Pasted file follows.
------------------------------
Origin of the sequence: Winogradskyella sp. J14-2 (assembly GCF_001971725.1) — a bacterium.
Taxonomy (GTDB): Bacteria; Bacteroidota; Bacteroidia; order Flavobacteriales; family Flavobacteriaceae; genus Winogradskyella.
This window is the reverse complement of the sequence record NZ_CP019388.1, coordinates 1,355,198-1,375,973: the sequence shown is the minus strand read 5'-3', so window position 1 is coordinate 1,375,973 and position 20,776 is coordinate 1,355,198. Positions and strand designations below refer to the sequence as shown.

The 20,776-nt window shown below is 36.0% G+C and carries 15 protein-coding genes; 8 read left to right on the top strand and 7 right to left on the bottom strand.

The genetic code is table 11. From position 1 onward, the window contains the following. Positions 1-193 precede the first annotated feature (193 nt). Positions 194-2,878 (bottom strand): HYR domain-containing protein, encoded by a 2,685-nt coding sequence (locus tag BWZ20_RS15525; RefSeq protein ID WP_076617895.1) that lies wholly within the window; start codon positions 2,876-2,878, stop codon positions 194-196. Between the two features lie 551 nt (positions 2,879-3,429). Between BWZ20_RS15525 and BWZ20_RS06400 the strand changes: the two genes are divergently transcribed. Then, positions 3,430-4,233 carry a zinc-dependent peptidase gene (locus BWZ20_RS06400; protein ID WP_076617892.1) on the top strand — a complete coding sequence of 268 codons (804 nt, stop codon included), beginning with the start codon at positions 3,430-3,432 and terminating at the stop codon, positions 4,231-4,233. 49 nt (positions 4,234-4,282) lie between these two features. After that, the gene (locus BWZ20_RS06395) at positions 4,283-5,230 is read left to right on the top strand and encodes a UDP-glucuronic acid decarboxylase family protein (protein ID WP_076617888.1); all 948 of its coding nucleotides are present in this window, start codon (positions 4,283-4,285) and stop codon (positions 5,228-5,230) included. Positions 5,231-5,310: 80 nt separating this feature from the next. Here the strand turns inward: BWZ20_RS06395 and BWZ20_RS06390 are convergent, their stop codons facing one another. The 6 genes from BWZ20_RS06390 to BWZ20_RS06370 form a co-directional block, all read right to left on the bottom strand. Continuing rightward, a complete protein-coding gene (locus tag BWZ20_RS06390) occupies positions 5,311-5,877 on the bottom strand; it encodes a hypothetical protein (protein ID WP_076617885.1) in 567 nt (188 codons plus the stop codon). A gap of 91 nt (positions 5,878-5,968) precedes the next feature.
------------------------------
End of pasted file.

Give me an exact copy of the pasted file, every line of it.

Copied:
Origin of the sequence: Winogradskyella sp. J14-2 (assembly GCF_001971725.1) — a bacterium.
Taxonomy (GTDB): Bacteria; Bacteroidota; Bacteroidia; order Flavobacteriales; family Flavobacteriaceae; genus Winogradskyella.
This window is the reverse complement of the sequence record NZ_CP019388.1, coordinates 1,355,198-1,375,973: the sequence shown is the minus strand read 5'-3', so window position 1 is coordinate 1,375,973 and position 20,776 is coordinate 1,355,198. Positions and strand designations below refer to the sequence as shown.

The 20,776-nt window shown below is 36.0% G+C and carries 15 protein-coding genes; 8 read left to right on the top strand and 7 right to left on the bottom strand.

The genetic code is table 11. From position 1 onward, the window contains the following. Positions 1-193 precede the first annotated feature (193 nt). Positions 194-2,878 (bottom strand): HYR domain-containing protein, encoded by a 2,685-nt coding sequence (locus tag BWZ20_RS15525; RefSeq protein ID WP_076617895.1) that lies wholly within the window; start codon positions 2,876-2,878, stop codon positions 194-196. Between the two features lie 551 nt (positions 2,879-3,429). Between BWZ20_RS15525 and BWZ20_RS06400 the strand changes: the two genes are divergently transcribed. Then, positions 3,430-4,233 carry a zinc-dependent peptidase gene (locus BWZ20_RS06400; protein ID WP_076617892.1) on the top strand — a complete coding sequence of 268 codons (804 nt, stop codon included), beginning with the start codon at positions 3,430-3,432 and terminating at the stop codon, positions 4,231-4,233. 49 nt (positions 4,234-4,282) lie between these two features. After that, the gene (locus BWZ20_RS06395) at positions 4,283-5,230 is read left to right on the top strand and encodes a UDP-glucuronic acid decarboxylase family protein (protein ID WP_076617888.1); all 948 of its coding nucleotides are present in this window, start codon (positions 4,283-4,285) and stop codon (positions 5,228-5,230) included. Positions 5,231-5,310: 80 nt separating this feature from the next. Here the strand turns inward: BWZ20_RS06395 and BWZ20_RS06390 are convergent, their stop codons facing one another. The 6 genes from BWZ20_RS06390 to BWZ20_RS06370 form a co-directional block, all read right to left on the bottom strand. Continuing rightward, a complete protein-coding gene (locus tag BWZ20_RS06390) occupies positions 5,311-5,877 on the bottom strand; it encodes a hypothetical protein (protein ID WP_076617885.1) in 567 nt (188 codons plus the stop codon). A gap of 91 nt (positions 5,878-5,968) precedes the next feature.